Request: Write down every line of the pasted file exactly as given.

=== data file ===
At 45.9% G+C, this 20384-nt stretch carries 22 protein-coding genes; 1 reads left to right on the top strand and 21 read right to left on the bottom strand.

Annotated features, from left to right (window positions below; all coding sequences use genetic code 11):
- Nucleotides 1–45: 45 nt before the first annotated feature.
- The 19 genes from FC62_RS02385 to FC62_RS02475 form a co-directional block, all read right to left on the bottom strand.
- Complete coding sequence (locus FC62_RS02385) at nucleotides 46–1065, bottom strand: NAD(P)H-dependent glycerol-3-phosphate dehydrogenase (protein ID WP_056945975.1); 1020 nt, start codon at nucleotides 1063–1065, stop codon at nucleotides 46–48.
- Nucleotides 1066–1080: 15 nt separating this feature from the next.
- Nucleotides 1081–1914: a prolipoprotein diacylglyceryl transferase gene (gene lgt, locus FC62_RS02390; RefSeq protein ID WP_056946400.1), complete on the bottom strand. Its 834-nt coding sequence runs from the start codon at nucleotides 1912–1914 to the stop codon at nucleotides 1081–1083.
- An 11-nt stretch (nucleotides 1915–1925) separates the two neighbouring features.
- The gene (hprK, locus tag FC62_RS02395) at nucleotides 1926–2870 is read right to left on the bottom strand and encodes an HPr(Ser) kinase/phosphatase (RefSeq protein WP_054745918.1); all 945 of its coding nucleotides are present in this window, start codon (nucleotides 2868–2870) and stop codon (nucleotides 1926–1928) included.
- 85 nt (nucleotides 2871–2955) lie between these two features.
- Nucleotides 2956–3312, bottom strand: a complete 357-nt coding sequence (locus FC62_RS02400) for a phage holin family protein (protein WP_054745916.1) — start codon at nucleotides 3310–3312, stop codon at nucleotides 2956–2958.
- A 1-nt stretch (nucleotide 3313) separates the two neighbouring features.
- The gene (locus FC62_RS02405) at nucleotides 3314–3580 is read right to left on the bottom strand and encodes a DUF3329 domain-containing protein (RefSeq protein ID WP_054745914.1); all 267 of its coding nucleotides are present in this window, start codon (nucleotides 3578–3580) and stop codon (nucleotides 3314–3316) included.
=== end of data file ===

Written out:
At 45.9% G+C, this 20384-nt stretch carries 22 protein-coding genes; 1 reads left to right on the top strand and 21 read right to left on the bottom strand.

Annotated features, from left to right (window positions below; all coding sequences use genetic code 11):
- Nucleotides 1–45: 45 nt before the first annotated feature.
- The 19 genes from FC62_RS02385 to FC62_RS02475 form a co-directional block, all read right to left on the bottom strand.
- Complete coding sequence (locus FC62_RS02385) at nucleotides 46–1065, bottom strand: NAD(P)H-dependent glycerol-3-phosphate dehydrogenase (protein ID WP_056945975.1); 1020 nt, start codon at nucleotides 1063–1065, stop codon at nucleotides 46–48.
- Nucleotides 1066–1080: 15 nt separating this feature from the next.
- Nucleotides 1081–1914: a prolipoprotein diacylglyceryl transferase gene (gene lgt, locus FC62_RS02390; RefSeq protein ID WP_056946400.1), complete on the bottom strand. Its 834-nt coding sequence runs from the start codon at nucleotides 1912–1914 to the stop codon at nucleotides 1081–1083.
- An 11-nt stretch (nucleotides 1915–1925) separates the two neighbouring features.
- The gene (hprK, locus tag FC62_RS02395) at nucleotides 1926–2870 is read right to left on the bottom strand and encodes an HPr(Ser) kinase/phosphatase (RefSeq protein WP_054745918.1); all 945 of its coding nucleotides are present in this window, start codon (nucleotides 2868–2870) and stop codon (nucleotides 1926–1928) included.
- 85 nt (nucleotides 2871–2955) lie between these two features.
- Nucleotides 2956–3312, bottom strand: a complete 357-nt coding sequence (locus FC62_RS02400) for a phage holin family protein (protein WP_054745916.1) — start codon at nucleotides 3310–3312, stop codon at nucleotides 2956–2958.
- A 1-nt stretch (nucleotide 3313) separates the two neighbouring features.
- The gene (locus FC62_RS02405) at nucleotides 3314–3580 is read right to left on the bottom strand and encodes a DUF3329 domain-containing protein (RefSeq protein ID WP_054745914.1); all 267 of its coding nucleotides are present in this window, start codon (nucleotides 3578–3580) and stop codon (nucleotides 3314–3316) included.